Throughout the world sport has a popular appeal among people of all ages. It plays a great role in our life as it keeps us healthy, wealthy and active. Regular participation in sport and physical activities provides various social and health benefits. Not only does it have a direct impact on physical fitness, but it also instills healthy lifestyle choices among children and young people, helping them remain active and combat non-communicable diseases. A number of studies conducted by the World Health Organization (WHO) have also highlighted that physical exercise can stimulate positive mental health and cognitive development. Furthermore, sport in its most basic form encourages balanced participation and has the capacity to promote gender equality. Through sport and physical activity, women and girls can be empowered and benefit from the positive impact that sport has on health and psychosocial circumstances. Additionally, sport can be used as a meaningful means for the prevention of conflict and the promotion of long-lasting peace, since sport and its universality has the ability to transcend cultures. As a common denominator and shared passion, sport can build bridges between communities regardless of their cultural differences or political divisions.
Since the inception of the Millennium Development Goals (MDGs) in 2000, sport has played a vital role in enhancing each of the eight goals. The newly adopted '2030 Agenda for Sustainable Development' represents a further important landmark for sport but also brings significant responsibility for all stakeholders to contribute collectively to global aspirations. The Commonwealth publication 'Enhancing the Contribution of Sport to the Sustainable Development Goals' provides direction for governmental policy makers as well as other stakeholders to enable sport to make the fullest possible contribution to sustainable development. Authored by Dr. Iain Lindsey and Professor Tony Chapman of Durham University, UK, it also focuses on policies that can be implemented by country governments to enhance the contribution of sport to sustainable development.
The guide is divided into two main sections containing several chapters. The first section draws on analysis of Sustainable Development Goal (SDG)-17 targets to present frameworks for policy implementation and for reviewing and monitoring where sport might contribute to sustainable development. Chapter-1 sheds light on policies that can be implemented by governments to promote sport for sustainable development. Aspects of SDG-17 are recognised as key to this contribution and underpin policy options identified in respect of specific SDGs in the second chapter. Informing these policy options is the analysis, presented in chapter 3, of the relevance to governments and sport stakeholders of the SDG-17 targets associated with country leadership and policy coherence, mobilising financial and human resources, and multi-stakeholder and cross-sectoral partnerships. This analysis leads to the presentation of a framework of approaches to implementation that can enhance the collective contribution of sport to sustainable development, and specific goals and targets. Effective policy making is dependent on access to reliable, high-quality and disaggregated data. Chapter-4 analyses current approaches to monitoring, evaluating and evidencing sport-based approaches. From this analysis, this chapter also identifies prospective methods and important considerations for policy makers who have responsibility for reviewing the contribution of sport to the SDGs.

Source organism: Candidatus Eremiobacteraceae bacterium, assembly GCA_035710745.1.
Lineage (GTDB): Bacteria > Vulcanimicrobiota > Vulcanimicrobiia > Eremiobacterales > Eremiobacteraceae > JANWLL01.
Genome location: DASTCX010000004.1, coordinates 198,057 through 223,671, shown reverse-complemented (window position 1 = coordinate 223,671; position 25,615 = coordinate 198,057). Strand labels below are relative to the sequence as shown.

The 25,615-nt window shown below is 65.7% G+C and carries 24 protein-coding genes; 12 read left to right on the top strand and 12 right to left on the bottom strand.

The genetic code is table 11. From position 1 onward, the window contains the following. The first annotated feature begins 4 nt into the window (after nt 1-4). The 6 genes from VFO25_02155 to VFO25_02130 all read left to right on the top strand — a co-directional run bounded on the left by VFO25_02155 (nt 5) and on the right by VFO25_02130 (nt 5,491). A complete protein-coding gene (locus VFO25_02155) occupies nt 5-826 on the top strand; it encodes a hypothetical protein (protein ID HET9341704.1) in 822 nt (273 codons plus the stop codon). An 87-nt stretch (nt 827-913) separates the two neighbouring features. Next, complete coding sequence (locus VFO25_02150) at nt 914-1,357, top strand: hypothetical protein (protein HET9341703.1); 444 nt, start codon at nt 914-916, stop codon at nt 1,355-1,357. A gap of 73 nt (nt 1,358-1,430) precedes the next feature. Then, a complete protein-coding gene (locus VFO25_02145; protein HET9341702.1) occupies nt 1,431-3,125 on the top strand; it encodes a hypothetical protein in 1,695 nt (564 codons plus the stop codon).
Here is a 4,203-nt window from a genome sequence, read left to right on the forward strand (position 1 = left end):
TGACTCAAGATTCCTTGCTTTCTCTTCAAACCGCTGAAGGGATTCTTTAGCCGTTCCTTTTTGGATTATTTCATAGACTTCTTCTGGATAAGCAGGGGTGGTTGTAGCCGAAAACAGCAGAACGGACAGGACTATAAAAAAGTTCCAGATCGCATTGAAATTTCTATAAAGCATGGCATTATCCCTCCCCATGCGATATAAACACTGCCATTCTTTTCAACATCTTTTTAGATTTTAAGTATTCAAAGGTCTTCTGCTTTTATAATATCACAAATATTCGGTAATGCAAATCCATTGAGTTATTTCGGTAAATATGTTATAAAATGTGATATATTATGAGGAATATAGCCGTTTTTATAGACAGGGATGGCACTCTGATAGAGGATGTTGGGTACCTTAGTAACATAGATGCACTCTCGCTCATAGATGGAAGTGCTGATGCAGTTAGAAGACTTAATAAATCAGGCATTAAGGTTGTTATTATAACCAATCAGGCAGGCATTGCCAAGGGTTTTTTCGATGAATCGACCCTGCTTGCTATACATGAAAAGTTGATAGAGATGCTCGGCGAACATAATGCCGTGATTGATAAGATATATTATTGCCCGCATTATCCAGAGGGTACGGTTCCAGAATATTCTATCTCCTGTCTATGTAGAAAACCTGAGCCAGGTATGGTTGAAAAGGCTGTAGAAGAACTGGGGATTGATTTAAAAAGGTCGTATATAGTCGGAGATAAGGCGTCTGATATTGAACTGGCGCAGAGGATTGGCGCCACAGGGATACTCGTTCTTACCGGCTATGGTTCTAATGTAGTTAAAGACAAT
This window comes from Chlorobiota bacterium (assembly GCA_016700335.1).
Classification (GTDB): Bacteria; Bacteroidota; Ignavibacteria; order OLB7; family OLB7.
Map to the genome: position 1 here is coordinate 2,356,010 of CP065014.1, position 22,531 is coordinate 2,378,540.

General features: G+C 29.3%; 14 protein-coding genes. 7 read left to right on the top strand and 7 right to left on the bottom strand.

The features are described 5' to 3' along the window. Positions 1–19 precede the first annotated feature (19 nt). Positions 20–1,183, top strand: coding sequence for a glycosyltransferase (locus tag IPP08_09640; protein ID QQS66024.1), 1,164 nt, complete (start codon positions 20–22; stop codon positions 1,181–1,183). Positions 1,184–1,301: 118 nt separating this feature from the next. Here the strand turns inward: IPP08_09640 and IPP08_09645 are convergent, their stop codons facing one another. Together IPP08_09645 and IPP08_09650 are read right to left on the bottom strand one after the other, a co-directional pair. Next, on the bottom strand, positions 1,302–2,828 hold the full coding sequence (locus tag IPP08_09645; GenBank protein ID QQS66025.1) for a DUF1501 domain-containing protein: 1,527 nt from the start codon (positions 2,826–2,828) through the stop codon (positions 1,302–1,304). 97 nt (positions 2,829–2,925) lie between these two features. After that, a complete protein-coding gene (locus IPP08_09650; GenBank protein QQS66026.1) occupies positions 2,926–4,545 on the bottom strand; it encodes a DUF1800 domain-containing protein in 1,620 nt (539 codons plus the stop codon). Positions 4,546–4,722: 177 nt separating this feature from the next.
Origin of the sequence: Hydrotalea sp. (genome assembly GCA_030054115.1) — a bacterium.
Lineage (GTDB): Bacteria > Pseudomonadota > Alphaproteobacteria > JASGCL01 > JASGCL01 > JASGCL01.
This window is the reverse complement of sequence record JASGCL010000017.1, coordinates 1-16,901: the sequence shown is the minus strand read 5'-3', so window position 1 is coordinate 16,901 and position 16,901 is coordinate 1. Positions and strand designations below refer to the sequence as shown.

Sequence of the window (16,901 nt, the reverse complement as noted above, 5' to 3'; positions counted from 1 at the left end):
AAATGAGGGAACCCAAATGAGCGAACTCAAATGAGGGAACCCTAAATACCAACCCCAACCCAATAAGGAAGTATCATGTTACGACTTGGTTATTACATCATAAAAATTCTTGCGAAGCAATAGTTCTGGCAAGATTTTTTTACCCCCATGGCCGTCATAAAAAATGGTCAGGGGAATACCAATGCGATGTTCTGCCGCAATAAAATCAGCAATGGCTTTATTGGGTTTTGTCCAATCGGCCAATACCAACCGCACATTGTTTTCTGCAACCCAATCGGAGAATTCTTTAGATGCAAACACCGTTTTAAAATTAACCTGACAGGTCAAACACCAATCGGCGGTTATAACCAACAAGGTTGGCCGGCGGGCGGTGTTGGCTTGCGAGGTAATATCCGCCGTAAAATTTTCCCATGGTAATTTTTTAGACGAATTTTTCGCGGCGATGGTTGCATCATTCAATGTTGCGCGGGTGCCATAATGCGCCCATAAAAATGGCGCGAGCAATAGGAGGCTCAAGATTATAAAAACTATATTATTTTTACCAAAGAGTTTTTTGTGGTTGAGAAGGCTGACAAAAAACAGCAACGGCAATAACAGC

Section Two of this publication utilises the above-mentioned frameworks to inform identification of policy options that can serve to enhance the contribution of sport across specific SDGs associated with health (SDG-3); education (SDG-4); gender (SDG-5); economic growth and employment (SDG-8); cities and human settlements (SDG-11); and peaceful and just societies and institutions (SDG-16). Each chapter in this section follows the same structure: firstly, an overview of the particular SDG and relevant considerations with regard to it is provided; then an evidenced analysis of how the contribution of sport to particular SDG targets could be enhanced is presented. The analysis presented in the six chapters recognises, where appropriate and feasible, the influence of context, and also the potential scale and depth of significant sport-based contributions to particular SDGs. Policy options are also identified in respect of the SDG-17 targets for country-leadership and policy coherence, mobilising financial and human resources. The various policy options presented here require diverse forms of government-led, structured partnership, complementary and autonomous implementation.
M. Rayhanul Islam is an independent researcher.
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